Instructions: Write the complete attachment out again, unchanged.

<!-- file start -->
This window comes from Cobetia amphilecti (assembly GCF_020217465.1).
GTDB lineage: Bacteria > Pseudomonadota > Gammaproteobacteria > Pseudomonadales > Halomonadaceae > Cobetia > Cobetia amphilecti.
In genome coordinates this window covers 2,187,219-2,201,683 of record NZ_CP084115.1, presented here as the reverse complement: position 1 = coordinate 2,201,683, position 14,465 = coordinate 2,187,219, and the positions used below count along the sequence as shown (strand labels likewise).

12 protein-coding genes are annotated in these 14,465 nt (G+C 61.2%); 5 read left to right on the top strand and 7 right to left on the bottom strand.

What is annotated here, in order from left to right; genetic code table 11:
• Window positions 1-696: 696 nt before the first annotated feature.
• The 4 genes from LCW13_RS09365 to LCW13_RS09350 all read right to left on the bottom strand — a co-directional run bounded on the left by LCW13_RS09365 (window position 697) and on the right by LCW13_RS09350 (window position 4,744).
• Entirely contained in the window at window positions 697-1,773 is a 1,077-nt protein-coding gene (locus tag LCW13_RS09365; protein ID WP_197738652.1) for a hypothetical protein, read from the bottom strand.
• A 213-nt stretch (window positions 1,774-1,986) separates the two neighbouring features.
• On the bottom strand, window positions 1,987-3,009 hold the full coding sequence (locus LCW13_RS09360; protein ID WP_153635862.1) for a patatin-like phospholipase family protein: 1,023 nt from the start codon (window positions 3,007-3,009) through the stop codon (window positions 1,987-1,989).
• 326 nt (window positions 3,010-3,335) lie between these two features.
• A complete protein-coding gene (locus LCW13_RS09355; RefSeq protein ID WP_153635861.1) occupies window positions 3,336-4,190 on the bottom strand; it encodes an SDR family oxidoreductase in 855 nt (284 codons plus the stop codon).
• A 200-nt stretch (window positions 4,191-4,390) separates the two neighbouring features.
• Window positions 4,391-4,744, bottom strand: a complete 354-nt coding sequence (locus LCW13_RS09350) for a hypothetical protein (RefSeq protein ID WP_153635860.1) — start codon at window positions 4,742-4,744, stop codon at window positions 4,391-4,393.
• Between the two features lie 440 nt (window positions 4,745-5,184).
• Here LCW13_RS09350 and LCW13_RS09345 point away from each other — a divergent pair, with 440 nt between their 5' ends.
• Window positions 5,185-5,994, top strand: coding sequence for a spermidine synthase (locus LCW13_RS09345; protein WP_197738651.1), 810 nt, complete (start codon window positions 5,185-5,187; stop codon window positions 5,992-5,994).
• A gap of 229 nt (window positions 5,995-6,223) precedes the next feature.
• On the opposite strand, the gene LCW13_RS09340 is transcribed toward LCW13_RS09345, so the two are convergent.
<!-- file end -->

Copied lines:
This window comes from Cobetia amphilecti (assembly GCF_020217465.1).
GTDB lineage: Bacteria > Pseudomonadota > Gammaproteobacteria > Pseudomonadales > Halomonadaceae > Cobetia > Cobetia amphilecti.
In genome coordinates this window covers 2,187,219-2,201,683 of record NZ_CP084115.1, presented here as the reverse complement: position 1 = coordinate 2,201,683, position 14,465 = coordinate 2,187,219, and the positions used below count along the sequence as shown (strand labels likewise).

12 protein-coding genes are annotated in these 14,465 nt (G+C 61.2%); 5 read left to right on the top strand and 7 right to left on the bottom strand.

What is annotated here, in order from left to right; genetic code table 11:
• Window positions 1-696: 696 nt before the first annotated feature.
• The 4 genes from LCW13_RS09365 to LCW13_RS09350 all read right to left on the bottom strand — a co-directional run bounded on the left by LCW13_RS09365 (window position 697) and on the right by LCW13_RS09350 (window position 4,744).
• Entirely contained in the window at window positions 697-1,773 is a 1,077-nt protein-coding gene (locus tag LCW13_RS09365; protein ID WP_197738652.1) for a hypothetical protein, read from the bottom strand.
• A 213-nt stretch (window positions 1,774-1,986) separates the two neighbouring features.
• On the bottom strand, window positions 1,987-3,009 hold the full coding sequence (locus LCW13_RS09360; protein ID WP_153635862.1) for a patatin-like phospholipase family protein: 1,023 nt from the start codon (window positions 3,007-3,009) through the stop codon (window positions 1,987-1,989).
• 326 nt (window positions 3,010-3,335) lie between these two features.
• A complete protein-coding gene (locus LCW13_RS09355; RefSeq protein ID WP_153635861.1) occupies window positions 3,336-4,190 on the bottom strand; it encodes an SDR family oxidoreductase in 855 nt (284 codons plus the stop codon).
• A 200-nt stretch (window positions 4,191-4,390) separates the two neighbouring features.
• Window positions 4,391-4,744, bottom strand: a complete 354-nt coding sequence (locus LCW13_RS09350) for a hypothetical protein (RefSeq protein ID WP_153635860.1) — start codon at window positions 4,742-4,744, stop codon at window positions 4,391-4,393.
• Between the two features lie 440 nt (window positions 4,745-5,184).
• Here LCW13_RS09350 and LCW13_RS09345 point away from each other — a divergent pair, with 440 nt between their 5' ends.
• Window positions 5,185-5,994, top strand: coding sequence for a spermidine synthase (locus LCW13_RS09345; protein WP_197738651.1), 810 nt, complete (start codon window positions 5,185-5,187; stop codon window positions 5,992-5,994).
• A gap of 229 nt (window positions 5,995-6,223) precedes the next feature.
• On the opposite strand, the gene LCW13_RS09340 is transcribed toward LCW13_RS09345, so the two are convergent.